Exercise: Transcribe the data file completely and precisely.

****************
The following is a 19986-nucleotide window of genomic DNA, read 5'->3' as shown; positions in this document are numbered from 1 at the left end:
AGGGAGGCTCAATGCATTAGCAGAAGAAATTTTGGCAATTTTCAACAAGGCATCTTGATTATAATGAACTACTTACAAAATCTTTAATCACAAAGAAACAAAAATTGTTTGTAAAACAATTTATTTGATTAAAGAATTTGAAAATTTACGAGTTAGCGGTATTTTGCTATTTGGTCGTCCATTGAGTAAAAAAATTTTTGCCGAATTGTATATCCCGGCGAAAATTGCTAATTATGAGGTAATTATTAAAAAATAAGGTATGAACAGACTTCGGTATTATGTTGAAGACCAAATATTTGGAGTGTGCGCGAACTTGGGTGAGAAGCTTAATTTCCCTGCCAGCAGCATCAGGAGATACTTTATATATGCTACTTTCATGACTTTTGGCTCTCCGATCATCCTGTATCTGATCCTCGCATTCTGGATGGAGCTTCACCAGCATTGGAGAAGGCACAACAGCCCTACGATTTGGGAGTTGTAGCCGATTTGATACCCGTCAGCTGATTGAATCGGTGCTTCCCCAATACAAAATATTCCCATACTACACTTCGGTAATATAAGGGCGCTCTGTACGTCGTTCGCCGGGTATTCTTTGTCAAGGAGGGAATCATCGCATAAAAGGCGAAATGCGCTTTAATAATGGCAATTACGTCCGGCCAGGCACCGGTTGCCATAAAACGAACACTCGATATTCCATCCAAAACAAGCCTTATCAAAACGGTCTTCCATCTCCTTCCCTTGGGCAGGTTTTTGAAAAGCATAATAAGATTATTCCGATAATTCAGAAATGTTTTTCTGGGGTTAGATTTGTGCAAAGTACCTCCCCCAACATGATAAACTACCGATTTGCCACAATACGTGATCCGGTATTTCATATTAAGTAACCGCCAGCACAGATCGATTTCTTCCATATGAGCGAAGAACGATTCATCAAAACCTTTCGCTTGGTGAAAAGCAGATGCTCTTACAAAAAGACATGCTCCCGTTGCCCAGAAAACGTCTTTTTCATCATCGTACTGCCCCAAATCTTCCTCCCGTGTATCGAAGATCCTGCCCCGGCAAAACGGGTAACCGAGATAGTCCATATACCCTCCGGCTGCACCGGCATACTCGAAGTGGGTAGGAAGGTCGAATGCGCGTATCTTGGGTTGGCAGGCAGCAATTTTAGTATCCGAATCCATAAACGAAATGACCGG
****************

The following is a 19986-nucleotide window of genomic DNA, read 5'->3' as shown; positions in this document are numbered from 1 at the left end:
AGGGAGGCTCAATGCATTAGCAGAAGAAATTTTGGCAATTTTCAACAAGGCATCTTGATTATAATGAACTACTTACAAAATCTTTAATCACAAAGAAACAAAAATTGTTTGTAAAACAATTTATTTGATTAAAGAATTTGAAAATTTACGAGTTAGCGGTATTTTGCTATTTGGTCGTCCATTGAGTAAAAAAATTTTTGCCGAATTGTATATCCCGGCGAAAATTGCTAATTATGAGGTAATTATTAAAAAATAAGGTATGAACAGACTTCGGTATTATGTTGAAGACCAAATATTTGGAGTGTGCGCGAACTTGGGTGAGAAGCTTAATTTCCCTGCCAGCAGCATCAGGAGATACTTTATATATGCTACTTTCATGACTTTTGGCTCTCCGATCATCCTGTATCTGATCCTCGCATTCTGGATGGAGCTTCACCAGCATTGGAGAAGGCACAACAGCCCTACGATTTGGGAGTTGTAGCCGATTTGATACCCGTCAGCTGATTGAATCGGTGCTTCCCCAATACAAAATATTCCCATACTACACTTCGGTAATATAAGGGCGCTCTGTACGTCGTTCGCCGGGTATTCTTTGTCAAGGAGGGAATCATCGCATAAAAGGCGAAATGCGCTTTAATAATGGCAATTACGTCCGGCCAGGCACCGGTTGCCATAAAACGAACACTCGATATTCCATCCAAAACAAGCCTTATCAAAACGGTCTTCCATCTCCTTCCCTTGGGCAGGTTTTTGAAAAGCATAATAAGATTATTCCGATAATTCAGAAATGTTTTTCTGGGGTTAGATTTGTGCAAAGTACCTCCCCCAACATGATAAACTACCGATTTGCCACAATACGTGATCCGGTATTTCATATTAAGTAACCGCCAGCACAGATCGATTTCTTCCATATGAGCGAAGAACGATTCATCAAAACCTTTCGCTTGGTGAAAAGCAGATGCTCTTACAAAAAGACATGCTCCCGTTGCCCAGAAAACGTCTTTTTCATCATCGTACTGCCCCAAATCTTCCTCCCGTGTATCGAAGATCCTGCCCCGGCAAAACGGGTAACCGAGATAGTCCATATACCCTCCGGCTGCACCGGCATACTCGAAGTGGGTAGGAAGGTCGAATGCGCGTATCTTGGGTTGGCAGGCAGCAATTTTAGTATCCGAATCCATAAACGAAATGACCGG